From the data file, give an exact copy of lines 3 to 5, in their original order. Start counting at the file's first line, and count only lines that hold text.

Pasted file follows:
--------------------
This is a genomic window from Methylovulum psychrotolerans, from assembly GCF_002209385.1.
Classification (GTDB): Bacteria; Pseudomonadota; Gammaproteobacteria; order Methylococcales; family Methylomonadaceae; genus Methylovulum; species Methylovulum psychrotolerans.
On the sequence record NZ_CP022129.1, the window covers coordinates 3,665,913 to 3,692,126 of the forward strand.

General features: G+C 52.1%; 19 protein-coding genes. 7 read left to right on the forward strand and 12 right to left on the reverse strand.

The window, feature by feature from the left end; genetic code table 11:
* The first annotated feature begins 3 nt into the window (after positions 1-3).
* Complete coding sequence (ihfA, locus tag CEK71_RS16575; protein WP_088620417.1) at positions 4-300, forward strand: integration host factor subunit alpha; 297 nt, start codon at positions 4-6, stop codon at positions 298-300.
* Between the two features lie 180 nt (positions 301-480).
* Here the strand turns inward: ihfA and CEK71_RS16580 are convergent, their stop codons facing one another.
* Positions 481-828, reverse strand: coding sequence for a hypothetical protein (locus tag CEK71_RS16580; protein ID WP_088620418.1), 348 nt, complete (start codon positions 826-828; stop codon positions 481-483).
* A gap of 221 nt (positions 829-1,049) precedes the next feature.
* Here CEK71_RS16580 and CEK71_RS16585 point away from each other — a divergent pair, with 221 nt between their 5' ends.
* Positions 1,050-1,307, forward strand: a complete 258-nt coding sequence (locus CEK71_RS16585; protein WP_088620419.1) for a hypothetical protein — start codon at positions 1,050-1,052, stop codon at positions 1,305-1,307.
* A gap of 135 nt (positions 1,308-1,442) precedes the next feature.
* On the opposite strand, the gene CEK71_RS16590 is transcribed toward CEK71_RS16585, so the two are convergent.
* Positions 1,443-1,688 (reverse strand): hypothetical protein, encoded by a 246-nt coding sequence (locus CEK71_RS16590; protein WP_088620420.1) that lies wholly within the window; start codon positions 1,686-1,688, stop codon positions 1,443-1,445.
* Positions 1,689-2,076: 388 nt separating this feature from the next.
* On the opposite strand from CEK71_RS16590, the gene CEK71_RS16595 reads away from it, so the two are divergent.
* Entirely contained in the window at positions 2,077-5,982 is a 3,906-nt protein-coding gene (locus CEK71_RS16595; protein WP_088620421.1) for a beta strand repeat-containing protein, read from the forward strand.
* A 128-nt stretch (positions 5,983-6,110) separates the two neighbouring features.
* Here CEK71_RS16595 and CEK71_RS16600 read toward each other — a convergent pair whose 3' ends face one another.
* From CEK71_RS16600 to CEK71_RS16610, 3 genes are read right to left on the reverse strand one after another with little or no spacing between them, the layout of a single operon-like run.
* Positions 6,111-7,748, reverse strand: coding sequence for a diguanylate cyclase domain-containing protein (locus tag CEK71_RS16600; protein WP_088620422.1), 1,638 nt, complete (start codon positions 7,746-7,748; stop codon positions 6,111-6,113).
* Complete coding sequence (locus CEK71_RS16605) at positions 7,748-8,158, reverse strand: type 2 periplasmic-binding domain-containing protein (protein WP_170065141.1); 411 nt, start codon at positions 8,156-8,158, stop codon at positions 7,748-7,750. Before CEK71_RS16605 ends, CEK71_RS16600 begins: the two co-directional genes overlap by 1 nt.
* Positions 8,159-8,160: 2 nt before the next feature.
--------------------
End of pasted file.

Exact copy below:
On the sequence record NZ_CP022129.1, the window covers coordinates 3,665,913 to 3,692,126 of the forward strand.

General features: G+C 52.1%; 19 protein-coding genes. 7 read left to right on the forward strand and 12 right to left on the reverse strand.

The window, feature by feature from the left end; genetic code table 11: